About 10 minutes into the dance, teachers started coming in and looking around, and we saw them pull someone we knew who was in the group that smoked. Then, another one of our friends got pulled out. Eventually, the school contacted all the parents of kids in the group that smoked before the dance.

Although the kids involved were able to avoid any legal charges, they were given a 2-week suspension and forced to go to drug counseling sessions until deemed ready to stop by their respective counselors. The ones on football were also kicked off the team for the season and had to apologize to their coaches. Two of them are still in trouble with their parents and lost their trust because of it. In the end, I really don’t think the consequences were worth the 10 minutes they were able to have fun at the dance.

So maybe think about their situation and how it ended up for them the next time you want to do what they did.

Comments

Has anyone seen the BBC Horizon documentry Cannabis: The Evil Weed? It spends a lot of time with resaerchers in the UK who are looking into the effects of Cannabis on various age groups and the results were quite interesting. Apparently childeren under 15 are far more likely to suffer severe long term problems but I was amazed to find that the older strains of the plant actualy produces an anti psychotic chemical called Cannabidiol. So you could end up taking Cannabis based medicines to treat the mental health issues caused by smoking too much Cannabis. Talk about ironic. [commercial link removed, per guidelines]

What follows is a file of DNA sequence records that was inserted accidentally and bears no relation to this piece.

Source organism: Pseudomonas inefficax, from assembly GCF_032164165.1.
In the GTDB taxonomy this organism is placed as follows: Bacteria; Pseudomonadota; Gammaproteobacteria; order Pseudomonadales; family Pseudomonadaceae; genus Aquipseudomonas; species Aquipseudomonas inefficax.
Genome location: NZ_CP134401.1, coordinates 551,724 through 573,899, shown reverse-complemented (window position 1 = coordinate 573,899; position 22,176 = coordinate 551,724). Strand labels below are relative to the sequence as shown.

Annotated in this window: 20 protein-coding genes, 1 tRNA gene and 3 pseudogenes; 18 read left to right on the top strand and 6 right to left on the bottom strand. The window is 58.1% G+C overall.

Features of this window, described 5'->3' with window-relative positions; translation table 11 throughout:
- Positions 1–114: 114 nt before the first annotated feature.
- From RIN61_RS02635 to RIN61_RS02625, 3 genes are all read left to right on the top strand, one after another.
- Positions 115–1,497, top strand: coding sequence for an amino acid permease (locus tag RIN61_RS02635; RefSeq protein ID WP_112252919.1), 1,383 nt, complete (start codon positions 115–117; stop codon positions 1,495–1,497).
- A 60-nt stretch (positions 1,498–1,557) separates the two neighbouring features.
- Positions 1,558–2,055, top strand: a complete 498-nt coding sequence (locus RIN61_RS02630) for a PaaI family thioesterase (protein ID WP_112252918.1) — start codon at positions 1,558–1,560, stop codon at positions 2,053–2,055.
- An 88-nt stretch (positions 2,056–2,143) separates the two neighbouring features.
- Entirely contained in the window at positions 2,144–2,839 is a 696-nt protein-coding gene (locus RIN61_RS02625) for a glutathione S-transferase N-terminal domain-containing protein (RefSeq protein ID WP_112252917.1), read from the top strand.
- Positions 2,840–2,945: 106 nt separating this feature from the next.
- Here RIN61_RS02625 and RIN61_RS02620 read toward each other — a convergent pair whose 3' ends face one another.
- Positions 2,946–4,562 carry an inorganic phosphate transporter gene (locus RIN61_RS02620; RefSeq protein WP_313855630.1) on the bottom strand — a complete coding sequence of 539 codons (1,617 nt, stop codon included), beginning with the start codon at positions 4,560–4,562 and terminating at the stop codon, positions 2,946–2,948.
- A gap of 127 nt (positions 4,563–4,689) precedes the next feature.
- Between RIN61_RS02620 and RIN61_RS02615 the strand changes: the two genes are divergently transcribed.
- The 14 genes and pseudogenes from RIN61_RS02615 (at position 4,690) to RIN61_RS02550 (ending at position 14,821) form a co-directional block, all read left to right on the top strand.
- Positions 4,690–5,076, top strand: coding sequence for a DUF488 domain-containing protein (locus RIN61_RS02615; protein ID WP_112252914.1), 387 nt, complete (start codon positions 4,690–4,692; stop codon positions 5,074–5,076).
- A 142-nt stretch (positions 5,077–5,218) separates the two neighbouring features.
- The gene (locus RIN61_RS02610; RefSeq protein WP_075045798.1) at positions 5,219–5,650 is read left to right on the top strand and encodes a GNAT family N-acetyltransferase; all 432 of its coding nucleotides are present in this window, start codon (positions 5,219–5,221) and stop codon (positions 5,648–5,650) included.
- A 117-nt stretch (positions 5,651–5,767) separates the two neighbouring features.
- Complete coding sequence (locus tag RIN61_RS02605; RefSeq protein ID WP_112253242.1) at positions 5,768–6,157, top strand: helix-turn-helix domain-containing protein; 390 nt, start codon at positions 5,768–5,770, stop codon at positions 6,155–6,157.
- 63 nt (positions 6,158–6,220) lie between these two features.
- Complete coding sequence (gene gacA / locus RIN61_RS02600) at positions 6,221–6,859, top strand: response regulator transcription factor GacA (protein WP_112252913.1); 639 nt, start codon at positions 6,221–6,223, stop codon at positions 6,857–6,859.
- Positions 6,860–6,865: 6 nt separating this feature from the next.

@Mark Yes, the British Journal of Psychiatry published a study in 2008 suggesting that Cannabidiol acts as an anti-psychotic in possibly counteracting the potential effects of THC on individuals with mild symptoms of schizophrenia, or a preexisting tendency to it.

Hi,

I was a teenager who abused drugs. Not just cannabis, as in this post, but many drugs. A lot of people believed I was doing it in an act of rebel, a way to say '[expletive deleted] you' to my life and society. In some regards it probably was but a bit part of it was I was battling some major inner demons, as this case with a lot of kids.

When you're growing up and you're falling into a chaotic pit of mental health issues, you can often feel alone. You definitely feel like an outcast. You feel like you're the only person in the world who's going through this. "Why me God?" is a common question. Drugs, such as cocaine, induce a sense of euphoria and they allowed me, and probably many others, to forget just for a couple of hours, just to get away. It was bliss.